Glendale Dedicates Street to Civil Rights Leader Cesar Chavez
A portion of 59th Avenue in Glendale has been dedicated to Cesar Chavez.
As a way to recognize the legacy of Cesar Chavez, Glendale dedicated a street to the civil-rights icon today.
Glendale officials held a ceremony where they formally renamed a section of 59th Avenue — from Glendale to Orangewood avenues — Cesar Chavez Boulevard. The ceremony was held a day after Chavez would have celebrated his 89th birthday. He passed away in 1993 at the age of 66.
At the ceremony, Glendale Mayor Jerry Weiers described Chavez as a person who “dedicated his life to helping make the lives of others better” and as “a leader who worked tirelessly to represent his community and to promote equality for all.”
Born in Yuma, Chavez is one of the nation’s most well-known and respected Latino civil-rights leaders. He devoted much of his life to improving the working conditions of farm workers across the country. He did so through his use of nonviolent actions, such as marches, boycotts, and hunger strikes.
He also founded the National Farm Workers Association, which later became the United Farm Workers, along with civil-rights leader Dolores Huerta.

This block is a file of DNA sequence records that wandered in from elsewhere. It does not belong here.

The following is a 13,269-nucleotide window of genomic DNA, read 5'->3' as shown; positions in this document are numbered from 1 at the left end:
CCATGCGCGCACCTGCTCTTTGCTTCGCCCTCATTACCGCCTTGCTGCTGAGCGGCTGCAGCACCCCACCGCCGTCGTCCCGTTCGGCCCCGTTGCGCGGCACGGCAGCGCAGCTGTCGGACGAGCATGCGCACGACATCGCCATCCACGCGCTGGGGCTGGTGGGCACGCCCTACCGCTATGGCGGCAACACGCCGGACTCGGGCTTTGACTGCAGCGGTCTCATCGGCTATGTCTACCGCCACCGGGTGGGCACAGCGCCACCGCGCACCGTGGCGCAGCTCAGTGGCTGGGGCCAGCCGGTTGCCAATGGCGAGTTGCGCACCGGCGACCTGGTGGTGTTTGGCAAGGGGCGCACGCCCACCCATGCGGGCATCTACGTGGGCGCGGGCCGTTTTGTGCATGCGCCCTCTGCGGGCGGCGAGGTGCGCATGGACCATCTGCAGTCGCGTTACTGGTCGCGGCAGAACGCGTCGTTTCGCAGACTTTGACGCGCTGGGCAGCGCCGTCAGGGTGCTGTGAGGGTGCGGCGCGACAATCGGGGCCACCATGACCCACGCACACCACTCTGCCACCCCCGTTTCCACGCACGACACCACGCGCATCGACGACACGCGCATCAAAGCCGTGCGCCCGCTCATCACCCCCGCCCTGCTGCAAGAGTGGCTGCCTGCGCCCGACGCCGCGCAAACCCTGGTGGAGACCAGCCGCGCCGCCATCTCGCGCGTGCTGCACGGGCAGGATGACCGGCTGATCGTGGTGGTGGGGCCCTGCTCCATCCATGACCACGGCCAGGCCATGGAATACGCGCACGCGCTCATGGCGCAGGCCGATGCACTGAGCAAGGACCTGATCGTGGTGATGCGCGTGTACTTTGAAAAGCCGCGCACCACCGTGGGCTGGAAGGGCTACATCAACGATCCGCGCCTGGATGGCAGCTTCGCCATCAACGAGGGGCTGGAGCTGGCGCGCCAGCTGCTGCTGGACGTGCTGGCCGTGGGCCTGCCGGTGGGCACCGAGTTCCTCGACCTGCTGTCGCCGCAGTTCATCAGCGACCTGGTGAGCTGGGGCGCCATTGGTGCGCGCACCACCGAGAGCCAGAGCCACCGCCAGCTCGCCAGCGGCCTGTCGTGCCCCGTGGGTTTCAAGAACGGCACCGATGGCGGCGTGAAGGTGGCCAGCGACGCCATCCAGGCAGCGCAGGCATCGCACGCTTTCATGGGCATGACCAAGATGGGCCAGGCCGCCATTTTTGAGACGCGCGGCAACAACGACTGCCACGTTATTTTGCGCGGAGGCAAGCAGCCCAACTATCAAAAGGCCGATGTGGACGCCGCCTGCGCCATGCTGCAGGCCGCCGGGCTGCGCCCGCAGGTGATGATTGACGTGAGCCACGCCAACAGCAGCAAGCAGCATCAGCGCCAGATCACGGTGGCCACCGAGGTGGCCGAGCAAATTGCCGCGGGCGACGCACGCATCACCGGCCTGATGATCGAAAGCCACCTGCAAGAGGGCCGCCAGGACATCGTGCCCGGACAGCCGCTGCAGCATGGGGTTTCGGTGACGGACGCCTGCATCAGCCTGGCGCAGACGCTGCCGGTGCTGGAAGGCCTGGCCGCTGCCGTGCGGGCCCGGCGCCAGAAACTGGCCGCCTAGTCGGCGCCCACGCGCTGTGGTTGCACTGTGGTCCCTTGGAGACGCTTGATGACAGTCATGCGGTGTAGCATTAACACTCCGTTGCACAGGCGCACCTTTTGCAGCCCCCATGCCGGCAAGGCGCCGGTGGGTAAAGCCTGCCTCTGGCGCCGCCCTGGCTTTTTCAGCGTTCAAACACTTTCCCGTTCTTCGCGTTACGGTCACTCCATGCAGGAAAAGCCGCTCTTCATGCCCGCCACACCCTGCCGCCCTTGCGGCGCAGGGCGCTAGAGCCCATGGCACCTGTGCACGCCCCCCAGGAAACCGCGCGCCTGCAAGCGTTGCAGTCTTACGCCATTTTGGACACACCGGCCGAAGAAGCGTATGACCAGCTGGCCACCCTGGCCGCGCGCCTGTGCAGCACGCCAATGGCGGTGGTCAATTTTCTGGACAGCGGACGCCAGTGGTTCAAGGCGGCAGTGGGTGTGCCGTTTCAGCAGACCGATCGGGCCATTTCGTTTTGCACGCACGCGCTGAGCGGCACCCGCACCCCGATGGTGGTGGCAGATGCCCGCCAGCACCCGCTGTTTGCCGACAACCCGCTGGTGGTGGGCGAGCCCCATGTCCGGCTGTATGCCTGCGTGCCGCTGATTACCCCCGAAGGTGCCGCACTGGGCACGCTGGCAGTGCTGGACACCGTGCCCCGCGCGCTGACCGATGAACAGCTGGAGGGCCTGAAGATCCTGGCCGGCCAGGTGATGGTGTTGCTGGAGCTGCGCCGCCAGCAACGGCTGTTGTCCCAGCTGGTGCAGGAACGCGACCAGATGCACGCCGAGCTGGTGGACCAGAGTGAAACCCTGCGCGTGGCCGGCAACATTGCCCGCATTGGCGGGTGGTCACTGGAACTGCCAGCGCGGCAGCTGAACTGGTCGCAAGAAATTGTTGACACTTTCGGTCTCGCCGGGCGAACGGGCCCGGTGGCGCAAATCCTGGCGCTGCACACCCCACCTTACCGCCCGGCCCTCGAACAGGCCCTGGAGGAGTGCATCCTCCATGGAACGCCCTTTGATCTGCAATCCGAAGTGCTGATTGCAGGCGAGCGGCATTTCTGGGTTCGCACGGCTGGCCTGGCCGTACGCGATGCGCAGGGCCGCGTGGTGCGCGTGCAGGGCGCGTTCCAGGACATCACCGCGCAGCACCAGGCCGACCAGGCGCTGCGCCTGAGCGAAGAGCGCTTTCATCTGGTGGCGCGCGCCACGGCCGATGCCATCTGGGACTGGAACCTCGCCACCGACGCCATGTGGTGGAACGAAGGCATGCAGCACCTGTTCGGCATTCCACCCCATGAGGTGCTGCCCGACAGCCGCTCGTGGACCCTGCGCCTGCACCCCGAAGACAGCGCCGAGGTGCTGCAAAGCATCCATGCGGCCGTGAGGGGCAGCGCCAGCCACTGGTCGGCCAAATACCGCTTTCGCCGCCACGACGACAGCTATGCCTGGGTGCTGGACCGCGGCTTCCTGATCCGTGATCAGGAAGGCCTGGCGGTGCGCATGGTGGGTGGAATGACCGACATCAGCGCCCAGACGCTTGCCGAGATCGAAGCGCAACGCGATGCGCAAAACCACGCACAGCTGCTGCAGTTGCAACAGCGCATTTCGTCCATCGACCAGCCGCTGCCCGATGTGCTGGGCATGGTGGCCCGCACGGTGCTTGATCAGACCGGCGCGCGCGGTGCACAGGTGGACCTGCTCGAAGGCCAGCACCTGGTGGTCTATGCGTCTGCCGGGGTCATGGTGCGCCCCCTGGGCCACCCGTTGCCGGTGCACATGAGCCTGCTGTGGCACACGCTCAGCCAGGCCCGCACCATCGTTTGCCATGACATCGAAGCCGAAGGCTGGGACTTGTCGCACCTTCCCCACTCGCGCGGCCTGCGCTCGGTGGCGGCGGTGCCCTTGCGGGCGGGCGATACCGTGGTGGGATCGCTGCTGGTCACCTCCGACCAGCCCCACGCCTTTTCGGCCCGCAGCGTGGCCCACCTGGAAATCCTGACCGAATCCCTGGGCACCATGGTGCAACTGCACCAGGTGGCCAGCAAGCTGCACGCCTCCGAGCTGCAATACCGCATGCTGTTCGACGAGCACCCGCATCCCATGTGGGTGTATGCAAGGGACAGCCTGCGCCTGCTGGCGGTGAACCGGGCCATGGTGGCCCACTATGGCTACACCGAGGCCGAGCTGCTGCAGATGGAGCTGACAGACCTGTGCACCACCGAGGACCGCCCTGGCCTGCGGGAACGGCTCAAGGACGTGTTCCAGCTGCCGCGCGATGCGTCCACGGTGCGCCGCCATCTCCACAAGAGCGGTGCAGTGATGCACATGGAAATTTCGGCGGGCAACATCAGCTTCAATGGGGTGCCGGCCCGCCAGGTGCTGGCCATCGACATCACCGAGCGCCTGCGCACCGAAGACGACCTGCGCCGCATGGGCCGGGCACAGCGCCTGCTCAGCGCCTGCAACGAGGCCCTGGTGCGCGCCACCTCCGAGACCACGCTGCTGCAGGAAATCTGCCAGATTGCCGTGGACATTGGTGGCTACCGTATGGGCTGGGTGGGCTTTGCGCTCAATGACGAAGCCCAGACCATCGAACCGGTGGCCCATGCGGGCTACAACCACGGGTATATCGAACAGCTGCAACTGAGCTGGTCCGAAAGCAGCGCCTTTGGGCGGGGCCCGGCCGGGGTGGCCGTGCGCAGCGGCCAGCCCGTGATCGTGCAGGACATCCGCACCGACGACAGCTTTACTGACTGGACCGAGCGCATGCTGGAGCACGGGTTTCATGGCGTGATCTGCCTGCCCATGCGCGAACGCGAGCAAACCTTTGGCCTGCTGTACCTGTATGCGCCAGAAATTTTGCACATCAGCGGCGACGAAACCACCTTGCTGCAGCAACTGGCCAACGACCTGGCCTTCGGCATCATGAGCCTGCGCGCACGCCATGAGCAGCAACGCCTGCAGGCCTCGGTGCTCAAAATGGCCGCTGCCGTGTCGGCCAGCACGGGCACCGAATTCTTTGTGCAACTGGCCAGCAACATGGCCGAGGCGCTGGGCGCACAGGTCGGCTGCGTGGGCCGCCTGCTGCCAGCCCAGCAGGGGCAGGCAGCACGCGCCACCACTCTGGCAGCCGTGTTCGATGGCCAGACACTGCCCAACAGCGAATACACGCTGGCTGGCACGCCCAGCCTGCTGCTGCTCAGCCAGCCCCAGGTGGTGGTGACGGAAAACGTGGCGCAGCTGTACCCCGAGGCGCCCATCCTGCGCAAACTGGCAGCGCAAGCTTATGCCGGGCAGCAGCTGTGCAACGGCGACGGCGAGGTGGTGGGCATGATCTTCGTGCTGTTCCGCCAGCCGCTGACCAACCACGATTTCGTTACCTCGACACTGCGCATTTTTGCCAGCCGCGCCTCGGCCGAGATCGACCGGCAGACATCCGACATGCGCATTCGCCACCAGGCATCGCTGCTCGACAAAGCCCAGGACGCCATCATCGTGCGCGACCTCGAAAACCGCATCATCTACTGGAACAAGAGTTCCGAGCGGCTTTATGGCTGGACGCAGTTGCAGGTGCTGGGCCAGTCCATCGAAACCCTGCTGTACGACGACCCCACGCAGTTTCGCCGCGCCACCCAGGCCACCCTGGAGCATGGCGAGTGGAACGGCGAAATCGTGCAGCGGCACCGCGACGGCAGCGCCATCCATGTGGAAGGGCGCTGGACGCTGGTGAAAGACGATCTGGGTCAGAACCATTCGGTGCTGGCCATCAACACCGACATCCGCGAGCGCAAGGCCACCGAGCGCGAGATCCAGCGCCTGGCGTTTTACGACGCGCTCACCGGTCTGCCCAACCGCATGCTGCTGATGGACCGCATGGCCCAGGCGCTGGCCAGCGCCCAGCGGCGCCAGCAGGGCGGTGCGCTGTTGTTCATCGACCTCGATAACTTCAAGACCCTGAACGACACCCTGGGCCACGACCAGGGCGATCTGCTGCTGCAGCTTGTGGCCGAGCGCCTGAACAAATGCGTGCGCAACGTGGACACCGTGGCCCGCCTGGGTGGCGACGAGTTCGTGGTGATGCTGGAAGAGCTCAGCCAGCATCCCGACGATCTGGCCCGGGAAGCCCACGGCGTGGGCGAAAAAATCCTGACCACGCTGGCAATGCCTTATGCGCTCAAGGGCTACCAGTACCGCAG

Glendale Mayor Jerry Weiers unveiled Cesar Chavez Boulevard during a ceremony on Friday.
Chavez’s grandson Alejandro Chavez was at today’s street dedication ceremony. He said he lives a few miles from the newly named Cesar Chavez Boulevard and is looking forward to having his two children see it every time they pass by.
“This will serve as a reminder for them of not just their grandfather, but a man who is really the reason ...why we have the opportunities that we have,” he said.
Glendale Councilman Jamie Aldama led the effort to rename the street after Chavez. He said shortly after he was elected to City Council in November 2014, he presented the proposal and council members voted unanimously to move the plan forward earlier this year.
Aldama said the location was chosen not just because of how well traveled the road is, but because of its proximity to a small community where Chavez organized workers who packed fruit and vegetables onto trains.
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“Cesar Chavez fought for the rights of those workers, so it means a lot to us to have this street named after him,” he said.
Also at the ceremony was Congressman Ruben Gallego, who praised the late civil-rights leader for his work on behalf of farm workers. But he also noted there continues to be farm workers who face horrible working conditions and children under 16 years old who work on the farms for little pay.
“While we are here to dedicate this street to Cesar and Cesar’s movement, we also must remember that does not mean that we’re done fighting for what he believed in,” Gallego said. “I hope we’ll take that to heart and continue pushing forward to continue the legacy and the dreams of Cesar Chavez.”
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